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Reality check

Words:
Alan McLean

With so many different stakeholders using BIM, a single file for all their data is just the job

At regular attendances at MelBim conferences recently I have found a small cross section of the building community doing amazing things with technology.

3D scanning has been around for a while but hasn’t really hit mainstream construction. Rather than replace traditional surveying techniques, it is used as a verification tool. My experience with 3D scans has been a painstaking process to rebuild geometry from groups of points, as we have lacked solid translation software and computing power capable of extracting usable surfaces from the point cloud. The service engineering arm of Arup outlined an interesting approach using Lidar scanning to upgrade a mechanical plant level. They started by scanning the existing space to create a point cloud, then extracted sets of points from it to build surface geometry. Next a 3D model of all existing and proposed services was composited and placed in a single virtual reality environment complete with construction notes and specs. After construction a second scan was taken and the resulting point cloud overlaid with the proposed model for comparison. Errors and omissions in the construction were quickly identified and resolved, and produced an extremely accurate data rich ‘as built’ model complete with specifications for the facility management team. This approach is a defining moment in building modelling as it will create a single digital file containing the entire specification linked to the appropriate geometry, with sets of proposed and constructed information in a walkable virtual reality environment.

This approach is a defining moment in building modelling as it will create a single digital file containing the entire specification linked to the appropriate geometry, with sets of proposed and constructed information in a walkable virtual reality environment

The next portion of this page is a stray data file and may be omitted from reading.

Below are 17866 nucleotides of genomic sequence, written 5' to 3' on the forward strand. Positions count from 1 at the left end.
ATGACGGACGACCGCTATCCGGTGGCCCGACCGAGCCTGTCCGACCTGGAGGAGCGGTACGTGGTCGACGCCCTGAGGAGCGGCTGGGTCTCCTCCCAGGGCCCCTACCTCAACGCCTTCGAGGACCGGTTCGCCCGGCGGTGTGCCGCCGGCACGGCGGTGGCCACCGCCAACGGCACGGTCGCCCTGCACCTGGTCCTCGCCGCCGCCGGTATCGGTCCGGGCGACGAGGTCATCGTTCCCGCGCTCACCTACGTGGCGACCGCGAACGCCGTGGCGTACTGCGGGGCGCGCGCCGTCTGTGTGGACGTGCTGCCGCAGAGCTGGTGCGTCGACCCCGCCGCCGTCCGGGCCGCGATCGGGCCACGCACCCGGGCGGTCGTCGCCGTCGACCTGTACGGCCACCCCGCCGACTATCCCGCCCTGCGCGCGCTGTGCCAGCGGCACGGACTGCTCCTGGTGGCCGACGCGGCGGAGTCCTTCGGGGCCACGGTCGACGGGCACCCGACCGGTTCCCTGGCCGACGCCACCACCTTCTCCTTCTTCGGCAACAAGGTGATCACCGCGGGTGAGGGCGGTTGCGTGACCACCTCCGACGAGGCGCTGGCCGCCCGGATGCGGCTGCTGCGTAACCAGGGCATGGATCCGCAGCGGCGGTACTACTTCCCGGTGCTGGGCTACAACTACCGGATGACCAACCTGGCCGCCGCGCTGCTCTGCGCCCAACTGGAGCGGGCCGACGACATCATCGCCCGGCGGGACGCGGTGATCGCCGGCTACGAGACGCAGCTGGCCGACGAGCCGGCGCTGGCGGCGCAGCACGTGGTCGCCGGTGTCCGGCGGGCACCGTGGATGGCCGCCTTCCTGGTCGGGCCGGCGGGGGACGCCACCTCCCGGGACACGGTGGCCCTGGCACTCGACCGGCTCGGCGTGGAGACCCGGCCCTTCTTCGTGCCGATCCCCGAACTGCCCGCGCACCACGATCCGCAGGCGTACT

Hansen Yuncken is also blurring the boundary of virtual and real space with iPad tools that allow contractors to view the BIM model from the real world location. Contractors can peel back layers of the building and see specific structure, services and finishes. If a clash is found they can take a photo of the existing conditions, mark up the model view and submit as a detailed RFI back to the design team without leaving their current task, saving itself huge amounts of time. Every element in the virtual environment contains a unique ID linked directly to a live BIM model. The design team reviews those elements identified in the clash using programs like Informa, which catalogues emails, notes, site photos, reference material and even individual BIM elements in a 3D environment by creating customised searchable attributes, similar to those used by search engines. What is amazing is that once the BIM element is identified, the file and 3D view linked to it will automatically open for the user.

These conferences reveal the diverse mix of stakeholders in the BIM world. Architects, engineers, quantity surveyors, manufacturers, contractors and building management teams now have a single file in which to input and coordinate their industry specific data. Instead of searching through files and folders, it is possible for the first time to walk through a virtual space rich with information and extract specifications and data embedded in the geometry.

Alan McLean is an architect at Bates Smart Architects in Melbourne


 

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